You've heard of flying squirrels. But pink flying squirrels? Someone puts Pixar on the line.
A new study in the Journal of Mammology describes how the American flying squirrel, or Glaucomys, fluoresces pink at night. Researchers can not say for sure why, but communication and camouflage top their list of theories. Squirrel discos do not seem to be a possibility.
The hot pink find came by chance.
In the spring of 2017 Jon Martin, a forestry professor at Northland College of Wisconsin, examined his yard with an ultraviolet lantern to see which lichens, mosses, and fluorescent plants. That's when he spotted a flying squirrel and noticed that it glowed pink in the ultraviolet light.
He asked Allison Kohler, a graduate student in the wildlife and fisheries department at Texas A & M University, to lead the investigation of his discovery. It started with the collection of stuffed squirrels from the Minnesota Science Museum, some of which date back decades.
"Some specimens were extremely vibrant, while one of them had no fluorescence. All but this fluoresce, however, somehow or other," she said by e-mail.
The team also assembled specimens at the Field Museum of Natural History in Chicago in total, studying more than 100 specimens of male and female museums across the country in addition to five live specimens. They concluded that all three North American species of flying squirrel were fluorescent, and that the rose is special for flying squirrels.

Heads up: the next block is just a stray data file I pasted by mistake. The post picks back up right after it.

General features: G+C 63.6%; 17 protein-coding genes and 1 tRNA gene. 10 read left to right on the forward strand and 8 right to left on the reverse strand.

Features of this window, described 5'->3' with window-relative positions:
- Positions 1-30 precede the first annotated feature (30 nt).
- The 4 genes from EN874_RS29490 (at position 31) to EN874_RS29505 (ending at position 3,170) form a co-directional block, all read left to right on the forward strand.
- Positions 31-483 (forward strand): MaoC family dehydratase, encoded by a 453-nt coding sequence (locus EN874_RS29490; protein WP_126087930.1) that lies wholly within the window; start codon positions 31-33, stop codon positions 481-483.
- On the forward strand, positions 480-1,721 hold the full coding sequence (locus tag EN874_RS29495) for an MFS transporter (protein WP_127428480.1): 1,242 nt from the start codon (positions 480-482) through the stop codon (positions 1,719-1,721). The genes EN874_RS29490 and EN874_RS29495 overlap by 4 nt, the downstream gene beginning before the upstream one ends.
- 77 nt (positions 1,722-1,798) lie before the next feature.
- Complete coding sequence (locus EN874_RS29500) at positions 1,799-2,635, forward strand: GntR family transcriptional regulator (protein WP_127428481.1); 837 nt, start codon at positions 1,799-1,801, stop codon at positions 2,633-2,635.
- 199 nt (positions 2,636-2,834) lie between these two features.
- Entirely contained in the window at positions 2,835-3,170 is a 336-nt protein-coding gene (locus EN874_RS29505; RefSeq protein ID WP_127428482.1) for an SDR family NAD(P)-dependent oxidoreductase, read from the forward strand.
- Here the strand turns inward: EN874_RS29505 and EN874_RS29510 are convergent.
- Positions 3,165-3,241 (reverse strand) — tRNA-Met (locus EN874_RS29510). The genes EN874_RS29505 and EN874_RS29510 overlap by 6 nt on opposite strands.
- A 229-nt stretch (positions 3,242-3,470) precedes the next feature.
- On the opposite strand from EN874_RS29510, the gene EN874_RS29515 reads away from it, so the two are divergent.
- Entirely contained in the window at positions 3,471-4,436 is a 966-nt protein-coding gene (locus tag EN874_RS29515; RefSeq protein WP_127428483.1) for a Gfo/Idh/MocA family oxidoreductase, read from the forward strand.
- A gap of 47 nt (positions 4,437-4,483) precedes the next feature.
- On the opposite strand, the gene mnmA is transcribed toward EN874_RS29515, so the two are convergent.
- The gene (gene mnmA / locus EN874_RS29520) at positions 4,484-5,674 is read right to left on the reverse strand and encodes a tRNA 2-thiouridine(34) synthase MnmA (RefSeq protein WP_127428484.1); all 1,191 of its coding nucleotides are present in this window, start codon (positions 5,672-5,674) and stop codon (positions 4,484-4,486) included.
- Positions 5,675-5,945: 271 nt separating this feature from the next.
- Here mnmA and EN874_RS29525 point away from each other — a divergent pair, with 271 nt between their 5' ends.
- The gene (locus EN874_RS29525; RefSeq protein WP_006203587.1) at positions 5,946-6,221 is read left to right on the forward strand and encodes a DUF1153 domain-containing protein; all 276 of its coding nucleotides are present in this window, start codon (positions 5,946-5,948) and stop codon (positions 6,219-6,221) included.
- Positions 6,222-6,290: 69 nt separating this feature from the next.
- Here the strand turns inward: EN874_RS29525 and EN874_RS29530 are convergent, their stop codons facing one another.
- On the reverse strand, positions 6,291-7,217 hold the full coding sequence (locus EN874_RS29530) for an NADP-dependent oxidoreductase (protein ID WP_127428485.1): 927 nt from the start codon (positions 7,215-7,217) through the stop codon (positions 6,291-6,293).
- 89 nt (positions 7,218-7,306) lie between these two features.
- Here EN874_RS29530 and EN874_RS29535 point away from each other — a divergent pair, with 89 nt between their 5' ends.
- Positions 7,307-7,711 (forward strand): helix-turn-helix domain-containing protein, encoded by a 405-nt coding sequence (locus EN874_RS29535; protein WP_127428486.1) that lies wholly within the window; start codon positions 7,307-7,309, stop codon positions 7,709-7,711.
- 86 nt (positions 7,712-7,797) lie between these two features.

While many species bloom – from plants to insects and frogs, fluorescence has not yet been extensively studied or documented in mammals, according to the study. The squirrel finds colorful news for anyone who likes squirrels – or pink. But it also provides a window into the behavior of species.
Scientists speculate that squirrels' nocturnal flashes may alert other squirrels to their movements as they glide through the trees. Pink could also play a role in attracting partners and avoiding predators.
But researchers hope the discovery could have even wider implications.
"This could potentially help conservation of species or other species, and could also relate to wildlife management," Kohler said. "The more we know about the species, the more we can understand it and help it."
Rebooting the Reef: CNET delves deep into how technology can help save Australia's Great Barrier Reef.
The Smartest Stuff: Innovators are thinking of new ways to make you, and things around you, smarter.